In its battle against misinformation, Facebook will now ban ads from the pages that repeatedly share fake news. The social media platform said in a blogpost that if pages repeatedly share stories marked as false, these repeat offenders will no longer be allowed to advertise on Facebook.
Such Pages were using Facebook ads to build their audiences in order to distribute false news more broadly. “Now, if a Page repeatedly shares stories that have been flagged false, they will no longer be able to buy ads on Facebook. If Pages stop sharing false news, they may be eligible to start running ads again,” it said in the post.
Facebook said that it is working to fight the spread of false news by three ways:
-Disrupting the economic incentives to create false news;
-Building new products to curb the spread of false news; and
-Helping people make more informed decisions when they encounter false news.
Facebook uses third-party fact checking sources to determine if stories are false. The social network rolled out disputed tag on Facebook and gave users tools to report fake news last year. A story is checked by five third-party fact-checking websites–ABC News, AP, FactCheck.org, Politifact and Snopes–to verify its veracity after it is reported by users.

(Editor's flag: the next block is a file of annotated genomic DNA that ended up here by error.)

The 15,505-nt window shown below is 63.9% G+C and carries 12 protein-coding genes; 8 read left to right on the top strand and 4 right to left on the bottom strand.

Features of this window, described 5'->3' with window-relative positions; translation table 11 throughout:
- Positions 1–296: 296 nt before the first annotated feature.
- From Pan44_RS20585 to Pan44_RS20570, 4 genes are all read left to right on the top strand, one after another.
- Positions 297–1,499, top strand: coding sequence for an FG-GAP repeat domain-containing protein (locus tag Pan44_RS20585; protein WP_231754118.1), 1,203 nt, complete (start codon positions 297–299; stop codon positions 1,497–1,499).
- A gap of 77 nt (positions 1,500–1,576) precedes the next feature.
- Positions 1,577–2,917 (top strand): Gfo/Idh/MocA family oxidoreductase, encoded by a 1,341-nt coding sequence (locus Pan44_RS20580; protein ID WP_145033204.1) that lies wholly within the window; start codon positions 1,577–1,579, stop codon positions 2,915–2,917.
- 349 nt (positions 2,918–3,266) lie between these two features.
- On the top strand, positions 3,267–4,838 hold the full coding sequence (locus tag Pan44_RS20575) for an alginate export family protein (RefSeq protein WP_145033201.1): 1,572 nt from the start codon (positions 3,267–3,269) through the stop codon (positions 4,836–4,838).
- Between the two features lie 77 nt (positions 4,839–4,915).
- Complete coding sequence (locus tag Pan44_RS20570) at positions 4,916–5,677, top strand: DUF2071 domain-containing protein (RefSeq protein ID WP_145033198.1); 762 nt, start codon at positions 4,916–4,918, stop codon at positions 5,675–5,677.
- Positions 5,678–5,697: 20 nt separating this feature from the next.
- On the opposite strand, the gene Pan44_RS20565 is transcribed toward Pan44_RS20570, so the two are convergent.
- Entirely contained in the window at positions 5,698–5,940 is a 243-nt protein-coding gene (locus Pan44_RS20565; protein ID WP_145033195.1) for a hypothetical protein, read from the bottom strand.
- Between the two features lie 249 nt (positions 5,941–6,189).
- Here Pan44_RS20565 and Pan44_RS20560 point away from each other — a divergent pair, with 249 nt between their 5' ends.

Besides, we also spotted the below ad to fight fake news in Kenya on Twitter.
— Matina Stevis (@MatinaStevis) August 3, 2017
Other activities by Facebook against misinformation
Fake Video Clickbait: This month the company announced two updates to deal with spam videos and photos. The company said that it will limit the spread of stories in News Feed that feature either fake video play buttons embedded in their imagery or videos of only a static image.
Profile picture protection: Facebook is piloted new tools last month that gave users in India more control over who can download and share their profile pictures.
Flagged Content: In May, the social network said that it will hire 3000 people by the end of this year to “review the millions of reports we get every week, and improve the process for doing it quickly”, its founder Mark Zuckerberg had said in a post.Facebook reviews content according to its community guidelines, which disallow hate speech and child exploitation.
Fake and bot profiles: In April, the company ramped up its efforts against fake and bot profiles on the platform, and made improvements to recognize inauthentic accounts more easily by identifying patterns of activity — without assessing the content itself. The new changes analyse posting and messaging patterns on the platform to weed out fake profiles.
Facebook Journalism Project: The social network is also running and funding a media literacy campaign, the Facebook Journalism Project, to equip people with the knowledge they need to be informed readers in the digital age.